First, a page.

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Pandemic has big impact on mental health

Datetime: 2021-05-11 15:47:32

A worker walks past coronavirus disease (COVID-19) mobile testing vehicles parked at a depot in London, Britain, May 3, 2021. [Photo/Agencies]

Four in five owners of small businesses report damage from novel coronavirus

A survey released to coincide with UK Mental Health Week has revealed the unseen toll of the novel coronavirus pandemic on the United Kingdom business sector, with four out of five owners of small businesses saying their mental health had been negatively impacted by events of the last year.

Commonly-mentioned symptoms include depression, stress, increased levels of anxiety and trouble sleeping. Overall, 82 percent of respondents said they had experienced mental health issues during the lockdowns and restricted trading opportunities of the last year.

"Few have been hit harder by the effects of the pandemic than the self-employed," said Alan Thomas, UK CEO at Simply Business, which commissioned the research.

"Livelihoods are on the line as a result of COVID-19, with small business owners facing an unprecedented amount of pressure. Clearly, this has had a huge impact on their well-being-the scale of which can be seen in the results of this study."

The small business sector is a huge contributor to the British economy, with around 6 million small enterprises contributing 33 percent of all employment and 21 percent of all economic turnover, according to figures from Business Matters magazine, so the economic and actual health of the sector is of great significance.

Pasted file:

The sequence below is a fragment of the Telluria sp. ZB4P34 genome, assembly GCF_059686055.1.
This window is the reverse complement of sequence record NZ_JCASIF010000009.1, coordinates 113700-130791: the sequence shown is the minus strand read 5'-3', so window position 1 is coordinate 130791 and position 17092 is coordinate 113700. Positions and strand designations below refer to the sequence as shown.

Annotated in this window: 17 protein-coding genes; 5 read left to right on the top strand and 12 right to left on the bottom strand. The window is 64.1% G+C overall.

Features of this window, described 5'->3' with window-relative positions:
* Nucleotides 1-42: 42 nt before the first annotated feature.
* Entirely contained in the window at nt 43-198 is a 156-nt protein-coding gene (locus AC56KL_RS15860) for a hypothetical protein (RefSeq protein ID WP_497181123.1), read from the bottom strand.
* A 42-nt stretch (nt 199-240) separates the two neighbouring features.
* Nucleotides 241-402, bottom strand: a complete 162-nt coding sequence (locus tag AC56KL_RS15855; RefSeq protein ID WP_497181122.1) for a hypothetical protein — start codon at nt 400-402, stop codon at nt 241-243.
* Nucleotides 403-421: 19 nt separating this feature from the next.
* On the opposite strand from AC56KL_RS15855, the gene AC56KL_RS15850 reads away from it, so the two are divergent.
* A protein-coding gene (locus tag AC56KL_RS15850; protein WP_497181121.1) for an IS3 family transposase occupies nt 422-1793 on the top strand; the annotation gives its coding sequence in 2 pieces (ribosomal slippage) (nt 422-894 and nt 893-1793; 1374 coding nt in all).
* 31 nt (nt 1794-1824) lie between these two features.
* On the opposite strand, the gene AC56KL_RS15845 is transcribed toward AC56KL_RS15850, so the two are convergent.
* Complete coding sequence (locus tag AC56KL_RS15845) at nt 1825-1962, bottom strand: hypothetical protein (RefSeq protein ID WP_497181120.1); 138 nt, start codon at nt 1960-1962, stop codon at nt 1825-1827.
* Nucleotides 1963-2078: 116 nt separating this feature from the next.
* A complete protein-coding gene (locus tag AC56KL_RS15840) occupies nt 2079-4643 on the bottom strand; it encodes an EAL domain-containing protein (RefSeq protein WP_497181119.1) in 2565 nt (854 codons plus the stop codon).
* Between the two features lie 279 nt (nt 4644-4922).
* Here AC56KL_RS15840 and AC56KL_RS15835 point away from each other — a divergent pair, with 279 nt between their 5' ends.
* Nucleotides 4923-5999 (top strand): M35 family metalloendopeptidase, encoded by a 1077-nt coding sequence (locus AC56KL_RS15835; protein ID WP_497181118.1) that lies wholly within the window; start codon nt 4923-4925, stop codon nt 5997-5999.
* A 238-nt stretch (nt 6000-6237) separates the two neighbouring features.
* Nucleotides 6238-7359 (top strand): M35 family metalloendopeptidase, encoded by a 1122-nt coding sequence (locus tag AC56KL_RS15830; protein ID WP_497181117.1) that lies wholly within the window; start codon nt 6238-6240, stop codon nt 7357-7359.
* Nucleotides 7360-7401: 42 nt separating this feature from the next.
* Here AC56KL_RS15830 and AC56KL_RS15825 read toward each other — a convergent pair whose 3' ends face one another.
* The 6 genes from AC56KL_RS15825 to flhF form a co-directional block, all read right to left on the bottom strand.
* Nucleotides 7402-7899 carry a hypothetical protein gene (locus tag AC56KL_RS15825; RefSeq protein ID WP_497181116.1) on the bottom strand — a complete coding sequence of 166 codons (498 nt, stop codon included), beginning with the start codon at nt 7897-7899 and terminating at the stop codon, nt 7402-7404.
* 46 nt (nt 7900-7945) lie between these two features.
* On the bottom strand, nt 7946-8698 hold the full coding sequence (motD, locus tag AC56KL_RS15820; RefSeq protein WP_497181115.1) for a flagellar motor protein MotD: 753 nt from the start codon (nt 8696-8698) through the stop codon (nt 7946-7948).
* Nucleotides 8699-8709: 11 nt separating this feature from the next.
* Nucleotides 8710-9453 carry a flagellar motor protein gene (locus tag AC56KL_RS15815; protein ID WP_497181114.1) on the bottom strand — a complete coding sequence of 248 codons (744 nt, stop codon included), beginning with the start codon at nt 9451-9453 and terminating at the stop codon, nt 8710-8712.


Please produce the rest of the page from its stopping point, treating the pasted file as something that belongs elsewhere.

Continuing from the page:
Last August, figures released by the Office for National Statistics showed that in June 2020, during the early stages of lockdown, around one in five adults had experienced either moderate or severe depressive symptoms, which was a doubling of figures from before the pandemic, but the economic climate has meant that small businesses have felt the strain in an even more extreme way.

The latest survey revealed that one-third of small business owners had been forced to shut up shop completely at some point during the pandemic, and more than two-fifths were only able to operate at reduced capacity. Only one in five self-employed people has managed to continue working as normal.

The theme of UK Mental Health Week 2021 is nature, because studies have shown people have turned to it to help deal with the stress of the pandemic.

"Our research … showed going for walks outside was one of our top coping strategies and 45 percent of us reported being in green spaces had been vital for our mental health," said Mark Rowland, chief executive of the Mental Health Foundation.

"Websites which showed footage from webcams of wildlife saw hits increase by over 2,000 percent. Wider studies also found that during lockdowns, people not only spent more time in nature but were noticing it more."

Despite the troubled times of the last year, overall, the outlook for the small business sector seems quite positive, with two in five survey respondents saying they were optimistic about an economic revival, and more than one-third being hopeful about their business\'s future. By JULIAN SHEA in London | China Daily Global |

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